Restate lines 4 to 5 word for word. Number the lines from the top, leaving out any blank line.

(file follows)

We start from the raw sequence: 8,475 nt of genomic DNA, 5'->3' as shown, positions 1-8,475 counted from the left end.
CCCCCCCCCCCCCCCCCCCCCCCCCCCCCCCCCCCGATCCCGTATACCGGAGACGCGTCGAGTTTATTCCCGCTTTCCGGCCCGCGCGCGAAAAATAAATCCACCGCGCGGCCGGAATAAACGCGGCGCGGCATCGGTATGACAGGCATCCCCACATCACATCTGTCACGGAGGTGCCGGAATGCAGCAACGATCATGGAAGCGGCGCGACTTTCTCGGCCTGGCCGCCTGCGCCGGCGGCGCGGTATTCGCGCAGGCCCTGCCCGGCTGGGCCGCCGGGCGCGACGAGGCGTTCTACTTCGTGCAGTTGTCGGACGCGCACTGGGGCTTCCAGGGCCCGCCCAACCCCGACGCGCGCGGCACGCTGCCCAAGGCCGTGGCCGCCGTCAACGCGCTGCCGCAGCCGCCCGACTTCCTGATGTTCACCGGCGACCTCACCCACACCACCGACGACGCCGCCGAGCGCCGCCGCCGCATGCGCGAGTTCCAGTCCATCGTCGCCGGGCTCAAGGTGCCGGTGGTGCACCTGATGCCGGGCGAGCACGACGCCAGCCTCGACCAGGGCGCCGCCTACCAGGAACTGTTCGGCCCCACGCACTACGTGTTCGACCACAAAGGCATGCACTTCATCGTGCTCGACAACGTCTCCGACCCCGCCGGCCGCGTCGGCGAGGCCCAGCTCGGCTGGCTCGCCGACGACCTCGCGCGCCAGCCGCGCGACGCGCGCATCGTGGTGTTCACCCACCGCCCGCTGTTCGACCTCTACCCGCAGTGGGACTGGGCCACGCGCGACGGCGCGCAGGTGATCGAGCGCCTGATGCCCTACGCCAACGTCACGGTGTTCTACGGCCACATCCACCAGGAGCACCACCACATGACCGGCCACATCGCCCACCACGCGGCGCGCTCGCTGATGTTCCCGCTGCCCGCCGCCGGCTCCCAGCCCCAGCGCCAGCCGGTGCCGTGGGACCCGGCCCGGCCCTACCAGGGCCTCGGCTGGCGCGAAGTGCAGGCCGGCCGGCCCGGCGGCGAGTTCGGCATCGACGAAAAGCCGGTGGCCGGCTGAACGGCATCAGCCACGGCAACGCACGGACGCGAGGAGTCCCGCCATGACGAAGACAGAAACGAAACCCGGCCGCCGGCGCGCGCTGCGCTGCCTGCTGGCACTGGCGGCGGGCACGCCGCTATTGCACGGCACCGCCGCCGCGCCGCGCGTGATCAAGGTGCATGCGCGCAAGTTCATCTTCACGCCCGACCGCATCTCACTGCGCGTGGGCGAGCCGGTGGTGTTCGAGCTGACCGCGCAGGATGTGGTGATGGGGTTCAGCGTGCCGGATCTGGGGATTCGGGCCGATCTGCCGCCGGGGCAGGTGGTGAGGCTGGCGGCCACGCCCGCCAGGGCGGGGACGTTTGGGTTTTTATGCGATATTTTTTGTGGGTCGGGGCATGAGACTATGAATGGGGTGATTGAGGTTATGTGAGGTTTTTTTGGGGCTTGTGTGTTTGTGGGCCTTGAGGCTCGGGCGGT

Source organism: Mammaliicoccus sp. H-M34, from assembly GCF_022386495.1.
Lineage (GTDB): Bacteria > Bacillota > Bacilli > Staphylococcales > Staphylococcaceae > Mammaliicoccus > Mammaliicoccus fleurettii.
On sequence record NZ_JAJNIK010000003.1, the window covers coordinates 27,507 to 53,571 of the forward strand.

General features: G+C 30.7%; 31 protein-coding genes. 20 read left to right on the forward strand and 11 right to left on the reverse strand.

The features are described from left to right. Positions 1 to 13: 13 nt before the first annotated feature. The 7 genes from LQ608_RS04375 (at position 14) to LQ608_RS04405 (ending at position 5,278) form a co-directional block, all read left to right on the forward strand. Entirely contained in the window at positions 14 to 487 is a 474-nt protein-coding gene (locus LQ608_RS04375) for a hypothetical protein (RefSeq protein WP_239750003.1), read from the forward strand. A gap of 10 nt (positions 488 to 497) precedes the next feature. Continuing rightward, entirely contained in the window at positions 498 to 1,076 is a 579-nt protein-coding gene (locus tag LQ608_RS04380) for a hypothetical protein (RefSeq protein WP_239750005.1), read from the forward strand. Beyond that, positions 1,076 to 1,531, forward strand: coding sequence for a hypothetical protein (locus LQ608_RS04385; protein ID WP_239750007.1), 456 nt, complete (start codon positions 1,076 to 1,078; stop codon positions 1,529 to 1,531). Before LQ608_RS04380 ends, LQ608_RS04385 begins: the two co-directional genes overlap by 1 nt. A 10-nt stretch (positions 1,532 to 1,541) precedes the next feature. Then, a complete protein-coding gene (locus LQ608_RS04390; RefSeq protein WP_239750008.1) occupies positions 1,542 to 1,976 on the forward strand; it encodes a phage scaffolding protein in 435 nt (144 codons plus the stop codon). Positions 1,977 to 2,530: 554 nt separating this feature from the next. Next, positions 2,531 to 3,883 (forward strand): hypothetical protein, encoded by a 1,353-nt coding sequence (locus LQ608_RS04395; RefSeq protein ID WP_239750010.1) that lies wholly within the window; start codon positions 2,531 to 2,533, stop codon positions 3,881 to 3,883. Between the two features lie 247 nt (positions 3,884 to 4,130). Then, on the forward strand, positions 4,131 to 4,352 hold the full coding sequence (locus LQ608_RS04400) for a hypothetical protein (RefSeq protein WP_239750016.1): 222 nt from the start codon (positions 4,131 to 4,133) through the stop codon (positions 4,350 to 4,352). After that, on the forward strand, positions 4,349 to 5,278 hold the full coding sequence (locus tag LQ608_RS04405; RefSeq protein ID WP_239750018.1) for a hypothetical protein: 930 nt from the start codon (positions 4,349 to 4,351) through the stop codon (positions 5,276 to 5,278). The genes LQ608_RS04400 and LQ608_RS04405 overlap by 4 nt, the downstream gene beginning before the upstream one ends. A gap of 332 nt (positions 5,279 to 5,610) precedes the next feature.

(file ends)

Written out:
Lineage (GTDB): Bacteria > Bacillota > Bacilli > Staphylococcales > Staphylococcaceae > Mammaliicoccus > Mammaliicoccus fleurettii.
On sequence record NZ_JAJNIK010000003.1, the window covers coordinates 27,507 to 53,571 of the forward strand.